What is the meaning of life? Some will say happiness, some will say something silly, like pizza, but I think we can all agree that we spend most of our lives searching for meaning. Well, knowledge, really. We spend most of the first quarter of our lives in school, and then we go to work, where our goal is to continuously gain the knowledge needed to keep us relevant in our workplaces. We go to church to learn about God. We take fitness classes to learn how to take care of our body. We watch the news to get new information about our world. Almost everything we do is about gaining knowledge. The question is, when have we gained enough?
Genesis 40 tells a story about two men who are, among other things, searching for knowledge. In fact, the information they seek could determine whether they live or die. The men are Pharaoh’s cupbearer and Pharaoh’s baker. Both have been thrown in jail, the one that Joseph is essentially running. As depressing as it must be to be put in chains, the cupbearer and the baker one day find themselves more distressed about some dreams they have than their lack of freedom. Joseph notices and offers to be God’s mouthpiece to the men and interpret their dreams.
Interpret he does. The cupbearer dreams of giving wine to Pharaoh, and Joseph informs him that this means he will get his job back soon. The baker dreams of attempting to bring baked goods to Pharaoh, only to have them pilfered by birds. Joseph explains (in the Bible the way he says it seems so blunt and straightforward – I wonder if he actually said it this way or if there was more hesitation or pity?) that this dream means that the baker is going to die a gruesome death. Within three days, the knowledge passed from Joseph to the two men proves to be accurate, as the cupbearer is reinstated and the baker is killed. Nothing changes about Joseph’s state, however, because even though he asked the cupbearer to put in a good word for him, the man forgets, and Joseph remains in prison.
The Treasures Within:
Cracking The Code
I used to find myself really frustrated by those kid’s shows where they want the kid to talk back to the TV, like Dora the Explorer or Blue’s Clues. The treasure needs to be found right this minute, but instead twenty-five minutes go by while the main character asks the audience over and over for the answers that are literally right in front of her.
Sometimes our own quests for knowledge can be a little bit like that. Here the cupbearer and the baker wanted to know what their future held and whether or not they’d be released or punished. God told them what they wanted to know in a dream, essentially sticking it right under their noses, but they needed Joseph’s interpretation in order to understand it.
Maybe God communicates with some of us in a similar way. There are times when it seems like God has not spoken to us. We are asking Him something, but He doesn’t care to answer or He simply doesn’t have one. Yet answers from God don’t just fall out of the sky (maybe there are a few exceptions, but you get the point). There are so many answers to so many of our questions sitting right in the Bible. It’s literally directly in front of us, but we aren’t seeing it. Instead of giving up, maybe we need to put in more effort. Study, read the words of God’s prophets, and ask for an interpretation. It may take time, but just like Dora, we’ll find what we were looking for in the end.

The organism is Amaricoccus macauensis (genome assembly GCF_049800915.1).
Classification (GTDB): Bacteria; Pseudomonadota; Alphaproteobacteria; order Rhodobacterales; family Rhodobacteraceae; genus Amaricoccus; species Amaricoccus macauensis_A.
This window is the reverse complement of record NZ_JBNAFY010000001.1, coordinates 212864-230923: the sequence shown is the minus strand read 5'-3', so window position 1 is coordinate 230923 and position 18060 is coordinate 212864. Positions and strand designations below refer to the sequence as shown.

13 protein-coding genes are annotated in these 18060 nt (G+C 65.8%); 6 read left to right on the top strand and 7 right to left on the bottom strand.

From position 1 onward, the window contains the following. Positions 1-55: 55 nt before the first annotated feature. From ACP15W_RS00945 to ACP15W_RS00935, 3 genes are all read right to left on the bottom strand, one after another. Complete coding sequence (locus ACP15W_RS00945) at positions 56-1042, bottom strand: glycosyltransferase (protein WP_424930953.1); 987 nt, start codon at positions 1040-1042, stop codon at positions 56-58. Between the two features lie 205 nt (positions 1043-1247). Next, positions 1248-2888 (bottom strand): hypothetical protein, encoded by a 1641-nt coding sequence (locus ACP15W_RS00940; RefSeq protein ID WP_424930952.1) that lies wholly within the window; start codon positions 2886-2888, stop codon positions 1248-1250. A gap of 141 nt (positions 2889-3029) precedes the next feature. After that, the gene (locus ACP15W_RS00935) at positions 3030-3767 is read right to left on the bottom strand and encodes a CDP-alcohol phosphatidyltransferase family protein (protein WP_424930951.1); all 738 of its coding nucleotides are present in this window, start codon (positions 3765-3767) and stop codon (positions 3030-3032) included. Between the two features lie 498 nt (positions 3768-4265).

When All Goes Well
What’s the best thing that could happen to you right now? That’s not a very difficult question to answer because there are so many things we want. Had that question been asked Joseph while he was in prison, his obvious answer would be “to be set free”. Freedom was the goal. It was probably all Joseph thought about. We know this because he even asked the cupbearer to help him achieve it, hoping the word of a servant would be enough. We also know this because when he makes this request in verse 14, Joseph speaks of the cupbearer’s own eventual release metaphorically, talking of the time when “all goes well” with him. Obviously, the definition of “well” or “good” for Joseph is “release from prison”. But that’s not how God defined those words, at least not right then.
The cupbearer that Joseph placed his hope in dropped the ball. He forgot all about Joseph (which really seems divine because how could you forget about that one time a foreigner correctly interpreted an upsetting nightmare?), which meant that it was God’s will that Joseph stay in prison a little while longer. Joseph jumped the gun a little, hoping for a quick release. Obviously Joseph didn’t know what God knew. And that’s the thing. None of us do. We’re so sure that we know what is good or right or true or fair, but there’s so much knowledge that we lack. The only Person with it is God. So where does that leave us?
God’s Message To Us:
“Reach into the Source of all knowledge”. God’s goal has never been to confuse us or leave us in the dark. I don’t think He’s all that into dramatic irony, either. He wants to give us knowledge. He even says that straight out in the Bible (Jeremiah 33:3). So just as naturally as we pull up Google when we want to know something, we should turn to God when we find ourselves at a loss. The longer time goes on, and the more atrocities we see in this world, the more questions we’ll have. We can arrogantly assume we have all the answers and go on social media tirades for days, or we can take a look around. Read, study, and pray for knowledge. The treasure we’ll find is worth far much more than the effort we’ll put in.
What do you think? What is the knowledge you want from God? What else did you see in this chapter that you believe God wants you to know?